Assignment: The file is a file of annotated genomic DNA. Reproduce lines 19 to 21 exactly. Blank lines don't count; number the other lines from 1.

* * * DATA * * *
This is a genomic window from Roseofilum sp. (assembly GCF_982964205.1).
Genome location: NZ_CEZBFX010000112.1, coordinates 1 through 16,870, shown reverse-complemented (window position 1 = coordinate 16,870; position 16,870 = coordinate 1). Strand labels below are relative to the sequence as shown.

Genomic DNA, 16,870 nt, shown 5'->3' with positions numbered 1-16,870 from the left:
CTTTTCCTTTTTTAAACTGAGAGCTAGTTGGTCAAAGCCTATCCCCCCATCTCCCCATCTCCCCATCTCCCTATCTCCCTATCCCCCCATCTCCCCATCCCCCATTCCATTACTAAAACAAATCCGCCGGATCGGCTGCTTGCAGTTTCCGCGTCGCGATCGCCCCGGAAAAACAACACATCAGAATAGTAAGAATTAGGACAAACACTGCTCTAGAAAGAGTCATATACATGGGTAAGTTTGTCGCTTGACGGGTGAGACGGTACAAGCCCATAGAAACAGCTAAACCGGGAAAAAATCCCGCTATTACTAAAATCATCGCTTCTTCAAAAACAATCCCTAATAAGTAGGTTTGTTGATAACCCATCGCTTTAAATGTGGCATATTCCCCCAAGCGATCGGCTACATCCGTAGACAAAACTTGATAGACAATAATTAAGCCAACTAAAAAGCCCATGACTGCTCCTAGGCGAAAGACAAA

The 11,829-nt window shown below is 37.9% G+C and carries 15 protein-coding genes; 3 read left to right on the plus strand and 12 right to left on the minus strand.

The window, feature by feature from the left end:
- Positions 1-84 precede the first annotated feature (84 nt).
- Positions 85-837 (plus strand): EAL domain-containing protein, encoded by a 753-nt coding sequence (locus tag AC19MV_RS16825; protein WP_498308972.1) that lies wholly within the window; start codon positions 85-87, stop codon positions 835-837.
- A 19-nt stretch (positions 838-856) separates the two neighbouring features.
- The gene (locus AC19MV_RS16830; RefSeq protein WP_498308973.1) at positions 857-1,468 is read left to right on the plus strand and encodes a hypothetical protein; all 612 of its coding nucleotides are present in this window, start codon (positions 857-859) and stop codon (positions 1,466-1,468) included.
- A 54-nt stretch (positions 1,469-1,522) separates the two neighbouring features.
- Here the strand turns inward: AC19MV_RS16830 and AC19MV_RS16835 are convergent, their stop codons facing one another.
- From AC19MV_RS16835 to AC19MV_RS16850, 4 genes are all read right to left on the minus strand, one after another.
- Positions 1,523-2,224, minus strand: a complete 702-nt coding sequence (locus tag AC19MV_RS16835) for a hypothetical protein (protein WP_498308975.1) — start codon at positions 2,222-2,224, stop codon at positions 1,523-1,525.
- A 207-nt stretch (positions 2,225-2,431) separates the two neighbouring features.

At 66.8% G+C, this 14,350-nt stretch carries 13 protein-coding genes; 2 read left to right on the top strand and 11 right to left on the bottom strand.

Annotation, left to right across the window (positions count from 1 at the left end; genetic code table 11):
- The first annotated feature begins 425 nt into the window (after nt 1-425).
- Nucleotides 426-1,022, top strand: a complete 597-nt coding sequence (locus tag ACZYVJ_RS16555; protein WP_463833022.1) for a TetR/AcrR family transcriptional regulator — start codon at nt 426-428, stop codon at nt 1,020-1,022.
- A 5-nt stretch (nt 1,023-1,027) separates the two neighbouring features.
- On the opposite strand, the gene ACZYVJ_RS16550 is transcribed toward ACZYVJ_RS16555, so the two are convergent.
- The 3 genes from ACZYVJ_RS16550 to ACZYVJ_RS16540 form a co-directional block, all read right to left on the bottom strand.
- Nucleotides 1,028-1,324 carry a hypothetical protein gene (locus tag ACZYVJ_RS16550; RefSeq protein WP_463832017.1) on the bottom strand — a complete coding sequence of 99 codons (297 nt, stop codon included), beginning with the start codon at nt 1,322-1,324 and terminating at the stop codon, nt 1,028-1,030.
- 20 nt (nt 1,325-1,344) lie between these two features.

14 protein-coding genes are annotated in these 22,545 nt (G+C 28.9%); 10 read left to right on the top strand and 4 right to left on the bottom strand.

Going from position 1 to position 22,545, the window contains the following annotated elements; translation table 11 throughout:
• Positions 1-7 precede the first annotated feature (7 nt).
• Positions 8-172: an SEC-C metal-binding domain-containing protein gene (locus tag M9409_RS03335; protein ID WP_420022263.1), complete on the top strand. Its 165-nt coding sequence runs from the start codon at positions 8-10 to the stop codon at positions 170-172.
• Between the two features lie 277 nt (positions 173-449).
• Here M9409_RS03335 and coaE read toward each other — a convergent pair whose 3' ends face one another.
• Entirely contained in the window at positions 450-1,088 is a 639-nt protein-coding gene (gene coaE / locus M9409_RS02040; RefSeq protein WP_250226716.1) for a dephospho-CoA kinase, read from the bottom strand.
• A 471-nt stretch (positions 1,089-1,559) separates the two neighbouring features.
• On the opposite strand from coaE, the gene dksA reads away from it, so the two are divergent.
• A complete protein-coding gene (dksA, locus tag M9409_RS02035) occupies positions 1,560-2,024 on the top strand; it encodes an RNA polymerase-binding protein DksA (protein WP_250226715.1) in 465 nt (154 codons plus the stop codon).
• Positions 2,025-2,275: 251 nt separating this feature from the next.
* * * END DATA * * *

- Nucleotides 426-1,022, top strand: a complete 597-nt coding sequence (locus tag ACZYVJ_RS16555; protein WP_463833022.1) for a TetR/AcrR family transcriptional regulator — start codon at nt 426-428, stop codon at nt 1,020-1,022.
- A 5-nt stretch (nt 1,023-1,027) separates the two neighbouring features.
- On the opposite strand, the gene ACZYVJ_RS16550 is transcribed toward ACZYVJ_RS16555, so the two are convergent.